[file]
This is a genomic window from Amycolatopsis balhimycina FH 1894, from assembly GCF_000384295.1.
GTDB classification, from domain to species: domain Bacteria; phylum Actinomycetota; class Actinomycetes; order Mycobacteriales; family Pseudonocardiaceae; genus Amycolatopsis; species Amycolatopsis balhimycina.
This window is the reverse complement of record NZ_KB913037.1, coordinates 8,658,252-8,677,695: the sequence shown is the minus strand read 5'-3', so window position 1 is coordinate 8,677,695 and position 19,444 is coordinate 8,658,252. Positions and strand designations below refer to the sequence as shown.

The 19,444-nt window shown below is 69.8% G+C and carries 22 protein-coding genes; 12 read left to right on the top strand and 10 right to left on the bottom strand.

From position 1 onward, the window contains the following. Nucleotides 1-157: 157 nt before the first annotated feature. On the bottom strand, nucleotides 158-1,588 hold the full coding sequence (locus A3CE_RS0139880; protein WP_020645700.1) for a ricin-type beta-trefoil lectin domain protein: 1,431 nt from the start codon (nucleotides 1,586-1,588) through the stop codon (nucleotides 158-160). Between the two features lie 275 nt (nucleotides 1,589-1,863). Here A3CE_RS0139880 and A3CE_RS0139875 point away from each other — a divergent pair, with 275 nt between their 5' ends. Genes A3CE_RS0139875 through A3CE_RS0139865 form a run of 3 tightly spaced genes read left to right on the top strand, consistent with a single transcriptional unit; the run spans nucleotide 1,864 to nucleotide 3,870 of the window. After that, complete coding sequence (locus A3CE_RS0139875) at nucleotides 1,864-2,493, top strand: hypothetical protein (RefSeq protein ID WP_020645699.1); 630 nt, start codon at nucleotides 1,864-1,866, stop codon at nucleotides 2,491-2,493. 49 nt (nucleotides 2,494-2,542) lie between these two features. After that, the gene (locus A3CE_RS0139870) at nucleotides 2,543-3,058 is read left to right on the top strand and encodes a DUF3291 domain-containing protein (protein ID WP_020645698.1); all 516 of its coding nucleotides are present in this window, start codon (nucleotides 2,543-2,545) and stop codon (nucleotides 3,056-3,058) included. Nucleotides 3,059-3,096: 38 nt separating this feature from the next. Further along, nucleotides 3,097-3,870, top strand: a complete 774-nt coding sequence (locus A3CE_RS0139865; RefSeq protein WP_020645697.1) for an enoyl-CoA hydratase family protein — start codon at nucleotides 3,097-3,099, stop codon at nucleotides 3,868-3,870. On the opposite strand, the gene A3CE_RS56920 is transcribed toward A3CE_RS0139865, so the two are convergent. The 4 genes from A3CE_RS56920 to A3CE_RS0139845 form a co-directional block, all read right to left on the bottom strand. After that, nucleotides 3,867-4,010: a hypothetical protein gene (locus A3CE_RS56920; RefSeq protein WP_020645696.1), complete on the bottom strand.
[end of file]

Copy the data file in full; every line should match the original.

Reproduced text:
This is a genomic window from Amycolatopsis balhimycina FH 1894, from assembly GCF_000384295.1.
GTDB classification, from domain to species: domain Bacteria; phylum Actinomycetota; class Actinomycetes; order Mycobacteriales; family Pseudonocardiaceae; genus Amycolatopsis; species Amycolatopsis balhimycina.
This window is the reverse complement of record NZ_KB913037.1, coordinates 8,658,252-8,677,695: the sequence shown is the minus strand read 5'-3', so window position 1 is coordinate 8,677,695 and position 19,444 is coordinate 8,658,252. Positions and strand designations below refer to the sequence as shown.

The 19,444-nt window shown below is 69.8% G+C and carries 22 protein-coding genes; 12 read left to right on the top strand and 10 right to left on the bottom strand.

From position 1 onward, the window contains the following. Nucleotides 1-157: 157 nt before the first annotated feature. On the bottom strand, nucleotides 158-1,588 hold the full coding sequence (locus A3CE_RS0139880; protein WP_020645700.1) for a ricin-type beta-trefoil lectin domain protein: 1,431 nt from the start codon (nucleotides 1,586-1,588) through the stop codon (nucleotides 158-160). Between the two features lie 275 nt (nucleotides 1,589-1,863). Here A3CE_RS0139880 and A3CE_RS0139875 point away from each other — a divergent pair, with 275 nt between their 5' ends. Genes A3CE_RS0139875 through A3CE_RS0139865 form a run of 3 tightly spaced genes read left to right on the top strand, consistent with a single transcriptional unit; the run spans nucleotide 1,864 to nucleotide 3,870 of the window. After that, complete coding sequence (locus A3CE_RS0139875) at nucleotides 1,864-2,493, top strand: hypothetical protein (RefSeq protein ID WP_020645699.1); 630 nt, start codon at nucleotides 1,864-1,866, stop codon at nucleotides 2,491-2,493. 49 nt (nucleotides 2,494-2,542) lie between these two features. After that, the gene (locus A3CE_RS0139870) at nucleotides 2,543-3,058 is read left to right on the top strand and encodes a DUF3291 domain-containing protein (protein ID WP_020645698.1); all 516 of its coding nucleotides are present in this window, start codon (nucleotides 2,543-2,545) and stop codon (nucleotides 3,056-3,058) included. Nucleotides 3,059-3,096: 38 nt separating this feature from the next. Further along, nucleotides 3,097-3,870, top strand: a complete 774-nt coding sequence (locus A3CE_RS0139865; RefSeq protein WP_020645697.1) for an enoyl-CoA hydratase family protein — start codon at nucleotides 3,097-3,099, stop codon at nucleotides 3,868-3,870. On the opposite strand, the gene A3CE_RS56920 is transcribed toward A3CE_RS0139865, so the two are convergent. The 4 genes from A3CE_RS56920 to A3CE_RS0139845 form a co-directional block, all read right to left on the bottom strand. After that, nucleotides 3,867-4,010: a hypothetical protein gene (locus A3CE_RS56920; RefSeq protein WP_020645696.1), complete on the bottom strand.